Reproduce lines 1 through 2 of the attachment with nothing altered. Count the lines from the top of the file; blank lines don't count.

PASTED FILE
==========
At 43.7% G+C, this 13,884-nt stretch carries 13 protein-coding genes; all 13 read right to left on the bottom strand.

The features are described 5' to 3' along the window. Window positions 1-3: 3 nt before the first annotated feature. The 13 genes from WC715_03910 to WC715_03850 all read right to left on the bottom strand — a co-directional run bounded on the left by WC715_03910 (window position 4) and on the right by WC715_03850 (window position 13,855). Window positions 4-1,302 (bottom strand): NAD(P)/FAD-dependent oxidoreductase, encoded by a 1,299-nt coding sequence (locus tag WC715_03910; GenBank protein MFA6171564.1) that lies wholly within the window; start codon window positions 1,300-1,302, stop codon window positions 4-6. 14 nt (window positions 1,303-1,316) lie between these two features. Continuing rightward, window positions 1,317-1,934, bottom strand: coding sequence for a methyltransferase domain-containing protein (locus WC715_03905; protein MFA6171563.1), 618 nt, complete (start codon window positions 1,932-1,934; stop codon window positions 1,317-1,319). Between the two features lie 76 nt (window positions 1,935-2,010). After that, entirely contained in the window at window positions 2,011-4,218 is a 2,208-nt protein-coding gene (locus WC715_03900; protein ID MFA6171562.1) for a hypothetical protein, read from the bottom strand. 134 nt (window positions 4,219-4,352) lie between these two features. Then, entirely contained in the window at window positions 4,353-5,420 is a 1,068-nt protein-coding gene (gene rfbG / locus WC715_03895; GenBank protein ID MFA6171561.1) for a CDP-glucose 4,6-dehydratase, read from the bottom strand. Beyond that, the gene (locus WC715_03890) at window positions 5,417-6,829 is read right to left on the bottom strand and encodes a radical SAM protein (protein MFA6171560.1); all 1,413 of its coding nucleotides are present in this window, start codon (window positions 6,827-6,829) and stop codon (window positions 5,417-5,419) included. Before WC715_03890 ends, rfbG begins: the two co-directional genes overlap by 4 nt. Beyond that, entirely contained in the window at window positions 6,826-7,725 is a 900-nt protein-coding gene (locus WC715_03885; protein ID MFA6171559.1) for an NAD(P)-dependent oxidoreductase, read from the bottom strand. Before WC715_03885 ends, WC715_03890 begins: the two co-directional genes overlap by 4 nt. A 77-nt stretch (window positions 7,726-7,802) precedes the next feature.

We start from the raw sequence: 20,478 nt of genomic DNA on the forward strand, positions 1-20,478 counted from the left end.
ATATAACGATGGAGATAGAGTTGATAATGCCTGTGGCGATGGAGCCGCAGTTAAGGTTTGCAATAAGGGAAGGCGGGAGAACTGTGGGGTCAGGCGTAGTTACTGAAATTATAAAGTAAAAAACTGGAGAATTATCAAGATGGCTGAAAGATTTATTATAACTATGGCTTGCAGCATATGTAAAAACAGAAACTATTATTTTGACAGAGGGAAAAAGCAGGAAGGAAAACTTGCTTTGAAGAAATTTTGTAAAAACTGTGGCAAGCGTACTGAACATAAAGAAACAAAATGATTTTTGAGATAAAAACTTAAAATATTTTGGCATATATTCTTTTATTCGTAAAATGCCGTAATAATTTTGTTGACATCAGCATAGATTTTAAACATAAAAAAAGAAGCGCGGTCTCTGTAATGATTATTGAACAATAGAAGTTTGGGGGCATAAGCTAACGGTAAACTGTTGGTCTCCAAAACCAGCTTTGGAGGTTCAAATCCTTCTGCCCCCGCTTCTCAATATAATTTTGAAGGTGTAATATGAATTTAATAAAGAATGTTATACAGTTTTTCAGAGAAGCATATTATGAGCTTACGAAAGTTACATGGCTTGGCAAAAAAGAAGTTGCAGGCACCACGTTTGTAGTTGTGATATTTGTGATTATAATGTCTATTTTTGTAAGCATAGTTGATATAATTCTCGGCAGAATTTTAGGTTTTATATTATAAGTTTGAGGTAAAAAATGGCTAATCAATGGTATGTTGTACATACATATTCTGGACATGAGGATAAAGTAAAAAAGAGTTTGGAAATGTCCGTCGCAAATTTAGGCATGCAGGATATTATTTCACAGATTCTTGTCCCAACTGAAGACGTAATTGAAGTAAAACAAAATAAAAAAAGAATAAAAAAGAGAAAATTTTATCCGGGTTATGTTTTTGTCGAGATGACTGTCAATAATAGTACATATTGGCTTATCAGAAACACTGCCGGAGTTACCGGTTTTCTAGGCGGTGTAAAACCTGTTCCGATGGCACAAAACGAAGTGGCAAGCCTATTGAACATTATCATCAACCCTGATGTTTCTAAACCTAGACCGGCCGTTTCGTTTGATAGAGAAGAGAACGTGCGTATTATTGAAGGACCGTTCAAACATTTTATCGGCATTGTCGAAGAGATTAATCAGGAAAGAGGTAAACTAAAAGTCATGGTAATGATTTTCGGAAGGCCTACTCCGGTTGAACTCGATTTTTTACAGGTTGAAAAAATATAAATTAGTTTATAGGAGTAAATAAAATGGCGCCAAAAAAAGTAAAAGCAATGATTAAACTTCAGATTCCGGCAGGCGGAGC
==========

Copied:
At 43.7% G+C, this 13,884-nt stretch carries 13 protein-coding genes; all 13 read right to left on the bottom strand.

The features are described 5' to 3' along the window. Window positions 1-3: 3 nt before the first annotated feature. The 13 genes from WC715_03910 to WC715_03850 all read right to left on the bottom strand — a co-directional run bounded on the left by WC715_03910 (window position 4) and on the right by WC715_03850 (window position 13,855). Window positions 4-1,302 (bottom strand): NAD(P)/FAD-dependent oxidoreductase, encoded by a 1,299-nt coding sequence (locus tag WC715_03910; GenBank protein MFA6171564.1) that lies wholly within the window; start codon window positions 1,300-1,302, stop codon window positions 4-6. 14 nt (window positions 1,303-1,316) lie between these two features. Continuing rightward, window positions 1,317-1,934, bottom strand: coding sequence for a methyltransferase domain-containing protein (locus WC715_03905; protein MFA6171563.1), 618 nt, complete (start codon window positions 1,932-1,934; stop codon window positions 1,317-1,319). Between the two features lie 76 nt (window positions 1,935-2,010). After that, entirely contained in the window at window positions 2,011-4,218 is a 2,208-nt protein-coding gene (locus WC715_03900; protein ID MFA6171562.1) for a hypothetical protein, read from the bottom strand. 134 nt (window positions 4,219-4,352) lie between these two features. Then, entirely contained in the window at window positions 4,353-5,420 is a 1,068-nt protein-coding gene (gene rfbG / locus WC715_03895; GenBank protein ID MFA6171561.1) for a CDP-glucose 4,6-dehydratase, read from the bottom strand. Beyond that, the gene (locus WC715_03890) at window positions 5,417-6,829 is read right to left on the bottom strand and encodes a radical SAM protein (protein MFA6171560.1); all 1,413 of its coding nucleotides are present in this window, start codon (window positions 6,827-6,829) and stop codon (window positions 5,417-5,419) included. Before WC715_03890 ends, rfbG begins: the two co-directional genes overlap by 4 nt. Beyond that, entirely contained in the window at window positions 6,826-7,725 is a 900-nt protein-coding gene (locus WC715_03885; protein ID MFA6171559.1) for an NAD(P)-dependent oxidoreductase, read from the bottom strand. Before WC715_03885 ends, WC715_03890 begins: the two co-directional genes overlap by 4 nt. A 77-nt stretch (window positions 7,726-7,802) precedes the next feature.